RESEARCH

 

Our laboratory is interested in the regulation of membrane dynamics and its impact on cell physiology and human health. Membranes are now known to be direct players in cell physiology, including organelles structure and biogenesis, membrane transport and intracellular trafficking as well as in dysfunctions leading to diseases. To maintain the proper composition and functions of these membranous structures, accurate and efficient delivery of proteins and lipids into these organelles is critical.

  Eukaryotes utilize membranous vesicles as major carriers to transport lipids andproteins between different organelles. To generate those carriers, membrane fission and fusion events involve highly energetically unfavorable changes in membrane topology and are thus orchestrated by protein fission and fusion machineries. Among those, the large GTPase dynamin is the most well-studied membrane fission machinery. Dynamin is the prototypical member of a family of GTPases and is best known for its role on clathrin-mediated endocytosis for mediating membrane fission.

  Mammals express three dynamins in a tissue specific manner; of these dynamin2 is ubiquitously expressed, and its mutations would cause two human congenital diseases: Charcot-Marie-Tooth Neuropathy (CMT) and Centronuclear Myopathy (CNM). Our laboratory currently uses dynamin to explore the underpinning of membrane trafficking defect leading to human tissue-specific diseases. Through the combination of comprehensive biochemical assays, cell biological experiments and transgenic animal establishment, we aim to elucidate the pathogenic mechanism of dynamin2-induced CNM and CMT.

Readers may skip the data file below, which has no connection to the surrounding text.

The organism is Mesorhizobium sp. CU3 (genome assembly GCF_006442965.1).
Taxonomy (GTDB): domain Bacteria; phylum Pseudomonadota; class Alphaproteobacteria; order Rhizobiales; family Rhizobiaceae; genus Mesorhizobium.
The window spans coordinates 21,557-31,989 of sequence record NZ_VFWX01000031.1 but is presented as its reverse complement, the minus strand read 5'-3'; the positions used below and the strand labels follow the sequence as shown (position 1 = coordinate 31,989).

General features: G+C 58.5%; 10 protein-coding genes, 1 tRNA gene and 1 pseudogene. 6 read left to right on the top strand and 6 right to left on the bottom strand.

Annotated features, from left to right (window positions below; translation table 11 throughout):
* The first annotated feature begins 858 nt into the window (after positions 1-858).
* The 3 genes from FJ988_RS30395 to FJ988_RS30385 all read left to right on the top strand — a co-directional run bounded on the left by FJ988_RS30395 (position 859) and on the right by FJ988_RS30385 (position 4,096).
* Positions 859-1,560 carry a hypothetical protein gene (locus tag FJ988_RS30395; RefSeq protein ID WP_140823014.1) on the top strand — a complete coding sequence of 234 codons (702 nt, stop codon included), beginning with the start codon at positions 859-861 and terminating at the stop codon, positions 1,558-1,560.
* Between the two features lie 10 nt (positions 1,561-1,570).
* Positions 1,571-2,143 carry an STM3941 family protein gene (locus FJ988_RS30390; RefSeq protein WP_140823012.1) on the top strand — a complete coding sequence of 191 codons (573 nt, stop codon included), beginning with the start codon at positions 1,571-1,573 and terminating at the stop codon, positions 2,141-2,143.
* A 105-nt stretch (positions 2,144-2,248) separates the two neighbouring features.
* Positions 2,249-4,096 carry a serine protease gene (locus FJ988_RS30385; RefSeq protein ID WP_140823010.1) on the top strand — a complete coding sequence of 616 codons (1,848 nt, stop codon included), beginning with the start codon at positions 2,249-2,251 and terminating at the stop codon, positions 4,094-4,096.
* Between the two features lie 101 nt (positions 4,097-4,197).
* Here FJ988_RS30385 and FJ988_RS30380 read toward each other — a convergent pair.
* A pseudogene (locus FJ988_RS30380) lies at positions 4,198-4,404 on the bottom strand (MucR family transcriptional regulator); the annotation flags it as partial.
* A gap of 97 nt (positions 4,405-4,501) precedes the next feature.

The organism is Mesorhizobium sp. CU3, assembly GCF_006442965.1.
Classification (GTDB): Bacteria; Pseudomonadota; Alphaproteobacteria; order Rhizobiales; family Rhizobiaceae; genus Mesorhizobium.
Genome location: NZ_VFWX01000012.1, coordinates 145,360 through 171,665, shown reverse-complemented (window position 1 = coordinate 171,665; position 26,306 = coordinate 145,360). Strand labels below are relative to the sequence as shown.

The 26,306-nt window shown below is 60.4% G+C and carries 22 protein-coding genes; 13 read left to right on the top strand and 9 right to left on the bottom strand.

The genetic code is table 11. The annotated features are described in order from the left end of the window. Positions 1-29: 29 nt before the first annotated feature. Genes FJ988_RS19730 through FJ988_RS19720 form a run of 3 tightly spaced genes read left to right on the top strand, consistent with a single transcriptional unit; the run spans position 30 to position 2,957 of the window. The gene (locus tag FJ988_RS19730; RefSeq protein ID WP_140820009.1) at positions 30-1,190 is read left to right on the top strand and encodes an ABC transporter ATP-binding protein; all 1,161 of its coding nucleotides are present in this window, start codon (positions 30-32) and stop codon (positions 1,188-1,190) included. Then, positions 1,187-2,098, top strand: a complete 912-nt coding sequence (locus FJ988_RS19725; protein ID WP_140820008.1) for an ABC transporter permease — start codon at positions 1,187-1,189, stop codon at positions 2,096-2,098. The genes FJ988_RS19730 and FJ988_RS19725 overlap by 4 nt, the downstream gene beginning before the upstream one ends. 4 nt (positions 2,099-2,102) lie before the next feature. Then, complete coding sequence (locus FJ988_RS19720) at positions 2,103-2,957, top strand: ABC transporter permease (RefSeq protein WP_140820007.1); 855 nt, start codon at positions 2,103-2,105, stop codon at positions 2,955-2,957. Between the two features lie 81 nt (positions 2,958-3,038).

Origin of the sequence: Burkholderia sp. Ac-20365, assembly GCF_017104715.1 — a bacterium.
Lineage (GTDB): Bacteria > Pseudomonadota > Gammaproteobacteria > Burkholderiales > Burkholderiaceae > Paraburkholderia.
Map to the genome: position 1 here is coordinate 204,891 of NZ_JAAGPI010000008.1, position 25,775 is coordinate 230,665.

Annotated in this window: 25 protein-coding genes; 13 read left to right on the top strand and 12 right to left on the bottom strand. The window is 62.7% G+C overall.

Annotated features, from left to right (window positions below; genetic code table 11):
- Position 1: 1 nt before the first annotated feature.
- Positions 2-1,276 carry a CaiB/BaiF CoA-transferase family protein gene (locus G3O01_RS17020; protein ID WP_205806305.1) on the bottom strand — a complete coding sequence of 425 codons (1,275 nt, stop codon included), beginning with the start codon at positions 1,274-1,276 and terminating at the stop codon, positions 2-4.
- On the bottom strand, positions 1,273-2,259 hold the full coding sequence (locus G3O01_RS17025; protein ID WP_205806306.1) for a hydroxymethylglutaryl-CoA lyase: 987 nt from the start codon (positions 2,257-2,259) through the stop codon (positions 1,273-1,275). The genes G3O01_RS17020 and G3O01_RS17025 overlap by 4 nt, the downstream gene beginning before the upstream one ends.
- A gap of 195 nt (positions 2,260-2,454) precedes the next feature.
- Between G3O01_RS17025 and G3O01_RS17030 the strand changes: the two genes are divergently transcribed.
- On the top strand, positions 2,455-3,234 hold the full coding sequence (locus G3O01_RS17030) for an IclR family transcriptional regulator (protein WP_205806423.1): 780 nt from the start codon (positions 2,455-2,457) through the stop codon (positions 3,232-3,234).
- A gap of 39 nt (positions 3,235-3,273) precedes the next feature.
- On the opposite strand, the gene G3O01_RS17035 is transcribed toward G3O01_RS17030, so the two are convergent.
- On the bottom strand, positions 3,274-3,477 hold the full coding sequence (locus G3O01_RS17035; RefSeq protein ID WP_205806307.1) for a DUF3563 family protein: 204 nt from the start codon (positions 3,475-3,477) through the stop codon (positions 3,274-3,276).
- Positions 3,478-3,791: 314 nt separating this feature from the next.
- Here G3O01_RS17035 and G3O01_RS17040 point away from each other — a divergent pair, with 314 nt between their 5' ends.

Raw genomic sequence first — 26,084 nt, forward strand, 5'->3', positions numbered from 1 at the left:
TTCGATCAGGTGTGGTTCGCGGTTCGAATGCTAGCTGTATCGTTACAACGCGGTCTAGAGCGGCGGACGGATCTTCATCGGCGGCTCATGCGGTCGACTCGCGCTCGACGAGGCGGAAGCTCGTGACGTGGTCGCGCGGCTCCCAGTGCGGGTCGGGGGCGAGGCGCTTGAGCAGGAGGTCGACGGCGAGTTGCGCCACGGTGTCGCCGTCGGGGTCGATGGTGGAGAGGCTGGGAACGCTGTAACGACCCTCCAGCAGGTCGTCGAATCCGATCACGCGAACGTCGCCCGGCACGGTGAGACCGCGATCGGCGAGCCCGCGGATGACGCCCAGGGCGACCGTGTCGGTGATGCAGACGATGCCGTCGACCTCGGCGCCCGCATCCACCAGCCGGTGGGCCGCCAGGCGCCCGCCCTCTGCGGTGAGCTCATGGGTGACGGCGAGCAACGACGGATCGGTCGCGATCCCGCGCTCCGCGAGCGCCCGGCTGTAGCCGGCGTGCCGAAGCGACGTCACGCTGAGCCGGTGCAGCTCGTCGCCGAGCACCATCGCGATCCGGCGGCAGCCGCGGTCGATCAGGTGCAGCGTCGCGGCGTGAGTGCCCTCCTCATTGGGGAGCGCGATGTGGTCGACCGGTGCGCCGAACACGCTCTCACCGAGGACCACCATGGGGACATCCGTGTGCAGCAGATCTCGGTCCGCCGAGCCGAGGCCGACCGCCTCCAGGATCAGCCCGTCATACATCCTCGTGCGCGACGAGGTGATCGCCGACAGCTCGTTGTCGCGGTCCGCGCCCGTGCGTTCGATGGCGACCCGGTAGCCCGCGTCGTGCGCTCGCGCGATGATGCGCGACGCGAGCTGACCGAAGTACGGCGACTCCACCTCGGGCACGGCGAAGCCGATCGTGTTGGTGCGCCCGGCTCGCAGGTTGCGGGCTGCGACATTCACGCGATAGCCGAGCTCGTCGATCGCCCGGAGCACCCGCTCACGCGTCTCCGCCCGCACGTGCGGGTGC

On the other hand, we are also interested in how eukaryotic cells cope with the environmental challenge in respect of regulating membrane dynamics. The mechanical environment plays an important role in regulating cellular function and behavior, including differentiation, proliferation, apoptosis and migration. Many researchers have been working on important cell biological questions about how the cell reacts to the rigidity of extracellular matrix (ECM).

  However, little is known about the membrane dynamics in different environmental stiffness, for example, endocytosis. Therefore, we explore the activity of individual endocytic pathway while cells are cultured on matrix with differential rigidity. Meanwhile, the content of cell surface proteins or lipids, and the mechanism of how ECM rigidity affects endocytic machineries will be characterized.

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